Catholic Diocese of Spokane, Washington

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Official News Magazine of the Diocese of Spokane

Eric Meisfjord, Editor
P.O. Box 1453, Spokane WA 99210
(509) 358-7340; FAX: (509) 358-7302

Liturgy Reflections

Using the Children's Lectionary

by Father Jan Larson

(From the September 17, 2015 edition of the Inland Register)

Father Jan Larson The Church has, in its collection of official books, a lectionary of Scriptural readings that is intended for use at liturgies where there are large numbers of children. This lectionary was approved in 1991 for use in our parishes. In this book, the readings for each Sunday and feast of the liturgical year correspond as closely as possible to the readings that adults hear each Sunday, but these children’s readings are adapted to the needs and capacities of children. The existence of such a book of children’s Scriptural readings tells us that there is no absolute way to translate the Scriptural readings. There may be various translations, depending upon cultures and the particular pastoral needs of peoples. In adapting the Scriptural texts for use with children, the Church’s goal is to nourish their faith and to lead them to “active, conscious and authentic participation” in the worship of the whole assembly, but not, at the same time, to establish a different rite just for children.

When would this lectionary for Masses with children be used? When, on a given Sunday, an unusually large number of children are present. An example would be a Sunday liturgy where there are a large number of Boy or Girl Scouts, or a large number of children from a nearby Catholic summer camp, etc. The special lectionary would also be used at liturgies where the children present leave the church to celebrate their own liturgy of the word elsewhere. And, of course, the children’s lectionary could be used when most of the people present at the liturgy are children, for example, at a school Mass.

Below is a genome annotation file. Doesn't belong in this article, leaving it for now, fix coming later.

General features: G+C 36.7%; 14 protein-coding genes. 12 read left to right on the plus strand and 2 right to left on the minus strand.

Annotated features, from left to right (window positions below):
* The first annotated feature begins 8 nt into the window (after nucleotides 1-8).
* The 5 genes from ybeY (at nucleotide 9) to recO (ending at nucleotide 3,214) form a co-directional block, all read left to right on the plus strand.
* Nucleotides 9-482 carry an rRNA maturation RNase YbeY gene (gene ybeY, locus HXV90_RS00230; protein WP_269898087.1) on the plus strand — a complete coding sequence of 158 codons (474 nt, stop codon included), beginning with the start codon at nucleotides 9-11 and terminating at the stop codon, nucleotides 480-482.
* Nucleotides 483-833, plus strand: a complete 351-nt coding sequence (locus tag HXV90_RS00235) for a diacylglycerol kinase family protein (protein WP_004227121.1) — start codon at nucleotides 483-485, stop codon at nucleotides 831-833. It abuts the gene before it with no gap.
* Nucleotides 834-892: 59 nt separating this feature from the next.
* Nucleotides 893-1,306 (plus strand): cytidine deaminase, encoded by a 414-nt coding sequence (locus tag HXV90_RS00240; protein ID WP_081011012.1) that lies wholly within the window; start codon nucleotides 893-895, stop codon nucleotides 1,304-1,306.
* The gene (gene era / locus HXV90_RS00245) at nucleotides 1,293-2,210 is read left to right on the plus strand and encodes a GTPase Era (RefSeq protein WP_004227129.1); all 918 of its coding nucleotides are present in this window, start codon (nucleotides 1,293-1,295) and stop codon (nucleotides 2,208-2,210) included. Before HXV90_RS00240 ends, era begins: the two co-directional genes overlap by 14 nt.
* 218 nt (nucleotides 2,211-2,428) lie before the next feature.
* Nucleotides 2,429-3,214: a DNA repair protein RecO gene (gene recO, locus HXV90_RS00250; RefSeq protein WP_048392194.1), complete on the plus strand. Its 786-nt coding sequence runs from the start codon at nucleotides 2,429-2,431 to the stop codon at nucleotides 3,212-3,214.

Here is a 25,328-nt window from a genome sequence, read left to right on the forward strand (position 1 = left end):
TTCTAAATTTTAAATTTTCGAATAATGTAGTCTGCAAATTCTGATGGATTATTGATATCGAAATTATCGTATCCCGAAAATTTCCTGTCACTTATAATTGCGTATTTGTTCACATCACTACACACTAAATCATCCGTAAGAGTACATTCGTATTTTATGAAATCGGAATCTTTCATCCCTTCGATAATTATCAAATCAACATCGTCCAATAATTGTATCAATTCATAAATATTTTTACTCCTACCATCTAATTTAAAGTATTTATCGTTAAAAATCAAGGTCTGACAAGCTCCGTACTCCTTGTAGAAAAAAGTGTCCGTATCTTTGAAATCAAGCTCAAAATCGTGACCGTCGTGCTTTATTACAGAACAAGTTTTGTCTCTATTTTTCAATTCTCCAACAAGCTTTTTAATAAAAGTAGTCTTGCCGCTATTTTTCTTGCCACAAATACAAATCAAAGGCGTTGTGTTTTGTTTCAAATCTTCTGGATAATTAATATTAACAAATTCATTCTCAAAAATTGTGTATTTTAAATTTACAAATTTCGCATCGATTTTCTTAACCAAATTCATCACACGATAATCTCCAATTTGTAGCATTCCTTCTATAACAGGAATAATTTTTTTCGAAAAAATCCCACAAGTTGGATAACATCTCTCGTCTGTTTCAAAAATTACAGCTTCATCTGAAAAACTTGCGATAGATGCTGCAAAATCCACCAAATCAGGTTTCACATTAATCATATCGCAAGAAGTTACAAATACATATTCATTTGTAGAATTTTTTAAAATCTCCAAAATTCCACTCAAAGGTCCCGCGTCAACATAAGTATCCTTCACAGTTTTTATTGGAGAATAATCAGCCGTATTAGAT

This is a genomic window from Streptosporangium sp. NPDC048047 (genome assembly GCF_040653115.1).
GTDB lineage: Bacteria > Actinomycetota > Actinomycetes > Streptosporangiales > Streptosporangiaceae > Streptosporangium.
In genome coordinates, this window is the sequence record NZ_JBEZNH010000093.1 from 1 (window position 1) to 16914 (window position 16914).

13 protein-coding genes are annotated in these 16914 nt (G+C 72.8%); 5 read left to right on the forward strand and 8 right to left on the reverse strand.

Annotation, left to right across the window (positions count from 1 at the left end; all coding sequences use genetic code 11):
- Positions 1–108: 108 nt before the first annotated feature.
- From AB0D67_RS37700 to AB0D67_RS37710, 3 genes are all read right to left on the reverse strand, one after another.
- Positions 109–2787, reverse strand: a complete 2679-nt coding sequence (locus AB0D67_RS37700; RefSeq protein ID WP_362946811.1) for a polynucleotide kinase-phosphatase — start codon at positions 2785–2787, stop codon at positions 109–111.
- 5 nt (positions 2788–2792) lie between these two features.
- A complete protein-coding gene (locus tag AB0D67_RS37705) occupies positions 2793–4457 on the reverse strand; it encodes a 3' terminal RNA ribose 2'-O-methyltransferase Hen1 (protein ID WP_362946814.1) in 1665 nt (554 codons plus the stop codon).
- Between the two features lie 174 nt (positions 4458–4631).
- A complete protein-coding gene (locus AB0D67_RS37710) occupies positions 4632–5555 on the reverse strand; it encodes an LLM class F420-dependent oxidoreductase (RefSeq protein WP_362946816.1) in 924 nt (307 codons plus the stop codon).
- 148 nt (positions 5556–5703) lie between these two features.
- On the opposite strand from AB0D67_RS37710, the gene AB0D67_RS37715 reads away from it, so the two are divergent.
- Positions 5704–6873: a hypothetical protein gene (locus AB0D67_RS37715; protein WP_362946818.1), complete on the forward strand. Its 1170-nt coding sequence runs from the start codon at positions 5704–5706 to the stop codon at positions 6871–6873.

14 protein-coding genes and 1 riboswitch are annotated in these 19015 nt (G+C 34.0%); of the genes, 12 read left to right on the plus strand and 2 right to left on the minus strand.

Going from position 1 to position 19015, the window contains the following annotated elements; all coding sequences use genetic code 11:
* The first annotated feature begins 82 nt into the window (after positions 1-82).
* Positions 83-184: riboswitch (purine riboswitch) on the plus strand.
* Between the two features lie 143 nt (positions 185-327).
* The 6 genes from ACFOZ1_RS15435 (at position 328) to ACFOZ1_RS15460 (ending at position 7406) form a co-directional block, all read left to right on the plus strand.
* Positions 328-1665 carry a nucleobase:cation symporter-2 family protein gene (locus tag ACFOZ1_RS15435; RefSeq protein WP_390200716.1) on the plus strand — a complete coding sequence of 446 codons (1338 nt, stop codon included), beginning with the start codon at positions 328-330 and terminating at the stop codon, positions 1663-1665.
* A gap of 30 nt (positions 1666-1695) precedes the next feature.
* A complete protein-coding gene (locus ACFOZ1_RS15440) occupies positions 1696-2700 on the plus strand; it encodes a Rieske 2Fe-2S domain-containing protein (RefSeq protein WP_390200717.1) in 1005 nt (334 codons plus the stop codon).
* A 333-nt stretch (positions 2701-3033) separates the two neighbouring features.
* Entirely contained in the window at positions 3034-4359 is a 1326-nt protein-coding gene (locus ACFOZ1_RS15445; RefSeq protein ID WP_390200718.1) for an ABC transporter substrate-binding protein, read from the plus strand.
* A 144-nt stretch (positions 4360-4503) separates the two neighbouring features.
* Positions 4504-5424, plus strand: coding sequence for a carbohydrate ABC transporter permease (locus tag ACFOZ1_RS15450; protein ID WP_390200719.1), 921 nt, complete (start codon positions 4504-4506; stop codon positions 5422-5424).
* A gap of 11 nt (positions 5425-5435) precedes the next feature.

The reason why we have this special collection of readings is that the Church has concern for the pastoral care of children. This pastoral concern finds concrete expression in the Directory for Masses with Children, published by the Vatican’s Congregation for Divine Worship in 1973. This remarkable document provides for adaptations that can be made when the Eucharist is celebrated with young children so that the words and actions of the Mass will be more suitable to the comprehension of the children. The Directory, in particular, provides for the adaptation of the Liturgy of the Word.

Although there may be reasons why the lectionary for children might be used at a Sunday celebration, the norms for its use explain that it should not be used on a regular basis: “Proper balance and consideration for the entire assembly should be observed. Therefore, priest celebrants should not use this Lectionary for Masses with Children exclusively or even preferentially at Sunday Masses, even though large numbers of children are present.” In addition, the norms state that on Christmas Day, Epiphany, the Sundays of Lent, Easter Day, Ascension, and Pentecost this special lectionary may be used only when the Liturgy of the Word with the children is held in a place apart from the main assembly. This is to ensure that on these days, in the main body of the church, the regular lectionary of readings will take precedence over the lectionary for children.

(Father Larson is a priest of and liturgical consultant for the Archdiocese of Seattle.)

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